Columnist explains why Trump's Ukraine scandal is absolutely impeachable — it's right there in the Constitution

Columnist explains why Trump's Ukraine scandal is absolutely impeachable — it's right there in the Constitution
President Donald J. Trump participates in a bilateral meeting with Ukraine President Volodymyr Zalensky Wednesday, Sept. 25, 2019, at the InterContinental New York Barclay in New York City. (Official White House Photo by Shealah Craighead)

During the Ukraine scandal and the impeachment inquiry against President Donald Trump underway in the U.S. House of Representatives, legal experts and constitutional scholars have had a lot to say about the term “high crimes and misdemeanors” and exactly what it means under the U.S. Constitution. But journalist Conor Friedersdorf, in a November 8 article for The Atlantic, asserts that there is “no need” to debate “high crimes and misdemeanors” in relation to Trump and Ukraine; “bribery,” Friedersdorf emphasizes, is more than enough reason for Trump to be impeached in the House and subsequently removed from office by the U.S. Senate.

Friedersdorf quotes the U.S. Constitution, which says, “The President, Vice President and all civil Officers of the United States, shall be removed from Office on Impeachment for, and Conviction of, Treason, Bribery, or other high Crimes and Misdemeanors.” And Friedersdorf goes on to explain exactly what Trump did that qualifies as bribery, according to the U.S. Constitution.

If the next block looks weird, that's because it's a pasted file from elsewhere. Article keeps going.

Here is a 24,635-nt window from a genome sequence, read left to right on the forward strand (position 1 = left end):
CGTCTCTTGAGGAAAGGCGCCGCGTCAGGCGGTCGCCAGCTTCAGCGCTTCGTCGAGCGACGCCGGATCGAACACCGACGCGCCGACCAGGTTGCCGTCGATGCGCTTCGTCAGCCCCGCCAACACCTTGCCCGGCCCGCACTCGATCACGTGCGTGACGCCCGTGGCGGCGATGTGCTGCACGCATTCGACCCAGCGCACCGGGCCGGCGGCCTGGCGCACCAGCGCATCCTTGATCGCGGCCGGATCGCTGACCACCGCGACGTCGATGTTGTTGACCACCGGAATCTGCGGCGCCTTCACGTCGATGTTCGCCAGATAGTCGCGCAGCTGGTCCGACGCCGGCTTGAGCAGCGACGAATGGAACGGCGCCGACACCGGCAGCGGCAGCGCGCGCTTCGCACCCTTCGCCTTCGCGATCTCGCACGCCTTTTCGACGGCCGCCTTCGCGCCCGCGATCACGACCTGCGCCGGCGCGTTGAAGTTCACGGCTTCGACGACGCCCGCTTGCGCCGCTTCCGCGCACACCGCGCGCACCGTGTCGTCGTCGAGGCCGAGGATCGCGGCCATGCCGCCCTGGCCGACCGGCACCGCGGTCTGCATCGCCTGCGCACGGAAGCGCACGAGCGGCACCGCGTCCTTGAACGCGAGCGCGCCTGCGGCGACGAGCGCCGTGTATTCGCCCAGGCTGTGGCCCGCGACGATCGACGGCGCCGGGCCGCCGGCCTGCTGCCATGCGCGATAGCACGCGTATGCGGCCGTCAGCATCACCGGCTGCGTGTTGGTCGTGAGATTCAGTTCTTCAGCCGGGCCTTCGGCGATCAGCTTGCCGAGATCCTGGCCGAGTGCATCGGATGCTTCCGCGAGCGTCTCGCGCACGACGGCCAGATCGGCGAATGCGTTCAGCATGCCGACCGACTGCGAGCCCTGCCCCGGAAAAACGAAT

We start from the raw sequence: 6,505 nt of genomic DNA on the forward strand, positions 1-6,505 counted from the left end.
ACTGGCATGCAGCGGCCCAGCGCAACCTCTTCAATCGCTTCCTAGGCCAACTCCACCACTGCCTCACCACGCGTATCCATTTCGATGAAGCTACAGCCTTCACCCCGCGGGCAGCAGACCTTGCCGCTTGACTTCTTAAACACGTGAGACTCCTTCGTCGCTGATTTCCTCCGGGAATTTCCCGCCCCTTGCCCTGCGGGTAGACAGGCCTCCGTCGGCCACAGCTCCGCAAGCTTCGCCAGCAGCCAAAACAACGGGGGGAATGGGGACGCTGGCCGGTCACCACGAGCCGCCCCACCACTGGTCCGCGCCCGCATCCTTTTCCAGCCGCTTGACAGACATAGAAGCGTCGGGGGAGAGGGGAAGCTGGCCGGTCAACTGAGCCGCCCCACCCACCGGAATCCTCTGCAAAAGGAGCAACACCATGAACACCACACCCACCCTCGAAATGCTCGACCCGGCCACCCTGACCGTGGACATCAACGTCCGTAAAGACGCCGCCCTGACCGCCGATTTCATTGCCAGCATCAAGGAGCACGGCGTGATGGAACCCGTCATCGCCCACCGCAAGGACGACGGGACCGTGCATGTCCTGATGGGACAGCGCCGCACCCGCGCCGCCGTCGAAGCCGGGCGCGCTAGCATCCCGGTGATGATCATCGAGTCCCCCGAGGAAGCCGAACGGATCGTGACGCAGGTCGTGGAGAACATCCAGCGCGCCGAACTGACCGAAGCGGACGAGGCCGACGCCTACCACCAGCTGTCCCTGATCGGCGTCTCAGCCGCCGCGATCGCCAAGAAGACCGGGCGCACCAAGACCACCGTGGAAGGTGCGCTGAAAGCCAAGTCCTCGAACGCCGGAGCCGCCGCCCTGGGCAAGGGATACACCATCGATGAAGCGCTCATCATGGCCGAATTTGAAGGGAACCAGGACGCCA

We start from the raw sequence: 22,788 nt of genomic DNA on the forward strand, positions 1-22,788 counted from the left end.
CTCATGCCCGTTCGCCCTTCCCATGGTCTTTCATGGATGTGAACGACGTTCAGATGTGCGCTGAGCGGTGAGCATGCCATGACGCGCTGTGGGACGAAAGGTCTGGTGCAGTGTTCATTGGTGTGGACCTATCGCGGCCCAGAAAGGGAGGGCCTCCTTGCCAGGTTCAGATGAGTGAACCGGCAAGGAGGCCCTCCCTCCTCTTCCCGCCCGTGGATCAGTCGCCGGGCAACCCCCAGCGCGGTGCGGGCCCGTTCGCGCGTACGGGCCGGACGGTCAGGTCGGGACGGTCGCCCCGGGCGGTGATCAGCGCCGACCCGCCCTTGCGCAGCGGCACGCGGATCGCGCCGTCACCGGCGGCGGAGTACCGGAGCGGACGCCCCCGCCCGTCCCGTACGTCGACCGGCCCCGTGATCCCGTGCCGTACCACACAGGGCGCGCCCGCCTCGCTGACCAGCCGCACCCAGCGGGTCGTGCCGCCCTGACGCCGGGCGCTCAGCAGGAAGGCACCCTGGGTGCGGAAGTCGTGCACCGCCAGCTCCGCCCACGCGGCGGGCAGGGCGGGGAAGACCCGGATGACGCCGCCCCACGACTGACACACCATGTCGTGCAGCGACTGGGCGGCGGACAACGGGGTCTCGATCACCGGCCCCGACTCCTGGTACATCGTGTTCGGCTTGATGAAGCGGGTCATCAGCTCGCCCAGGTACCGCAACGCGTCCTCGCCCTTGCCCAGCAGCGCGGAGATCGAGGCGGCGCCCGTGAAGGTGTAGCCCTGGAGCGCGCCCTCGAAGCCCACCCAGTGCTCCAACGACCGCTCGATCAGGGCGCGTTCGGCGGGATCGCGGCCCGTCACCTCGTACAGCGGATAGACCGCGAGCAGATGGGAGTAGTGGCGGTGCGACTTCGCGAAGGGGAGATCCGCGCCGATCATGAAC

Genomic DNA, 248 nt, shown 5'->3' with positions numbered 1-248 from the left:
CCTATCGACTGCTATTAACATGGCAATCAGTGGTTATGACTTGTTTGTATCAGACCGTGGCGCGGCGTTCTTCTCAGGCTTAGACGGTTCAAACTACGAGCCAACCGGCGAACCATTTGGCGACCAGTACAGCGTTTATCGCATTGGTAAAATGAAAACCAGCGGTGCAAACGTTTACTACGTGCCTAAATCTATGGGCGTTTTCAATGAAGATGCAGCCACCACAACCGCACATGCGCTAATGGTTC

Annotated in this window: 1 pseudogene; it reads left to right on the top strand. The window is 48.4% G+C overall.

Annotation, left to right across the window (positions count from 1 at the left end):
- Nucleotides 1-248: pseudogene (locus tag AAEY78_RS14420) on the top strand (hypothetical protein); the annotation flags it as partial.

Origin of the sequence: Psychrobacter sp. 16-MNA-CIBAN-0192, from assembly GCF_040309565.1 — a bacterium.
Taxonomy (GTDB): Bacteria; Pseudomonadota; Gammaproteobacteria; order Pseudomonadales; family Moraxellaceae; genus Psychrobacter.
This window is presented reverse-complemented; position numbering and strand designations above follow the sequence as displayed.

The Ukraine scandal came about after a whistleblower in the intelligence community made a formal complaint about Trump’s July 25 phone conversation with Ukrainian President Volodymyr Zelensky, who the president tried to pressure into investigating a political rival he might be running against in the 2020 election — former Vice President Joe Biden — and his son Hunter Biden. Trump’s sycophants have been insisting that there was never a “quid pro quo” during that conversation; many of his critics have been responding that military aid to Ukraine in exchange for investigating the Bidens most definitely qualifies as a “quid pro quo” (which in Latin — the language upon which Spanish, French, Italian, Portuguese and Catalan are all based — means one thing in exchange for another).

Friedersdorf explains, “The bribe would be obvious to everyone if Trump and the people acting on his behalf had told the Ukrainians: we’ll release your military aid, but do us the favor of contributing $1 million to Trump 2020. Instead, they pressed Ukraine for a favor as valuable to Trump 2020 as $1 million: they asked Ukraine to launch, or at least to announce, a corruption investigation into the Biden family. In return, Team Trump implied, Ukraine would get its military aid or an Oval Office meeting.”

Zelensky never gave Trump or his allies the dirt on the Bidens they were hoping for. Regardless, Friedersdorf asserts, merely making the request is impeachable.

“It doesn’t matter that Ukraine didn’t deliver the thing of value,” Friedersdorf  observes. “Mere solicitation of a bribe is verboten. Former Illinois Governor Rod Blagojevich went to prison for soliciting money in exchange for an appointment to the U.S. Senate. It didn’t matter that he never got paid. The recording of his request was enough.”

Friedersdorf asserts that whether one thinks of bribery from the viewpoint of the Founding Fathers or from a 2019 standpoint under current federal law, Trump clearly committed an impeachable offense.

“Trump asked for a favor that would benefit him politically and tied it to foreign aid,” Friedersdorf emphasizes. “He sought a thing he valued because it would help him get reelected with the implied promise that it would change his behavior as president.”

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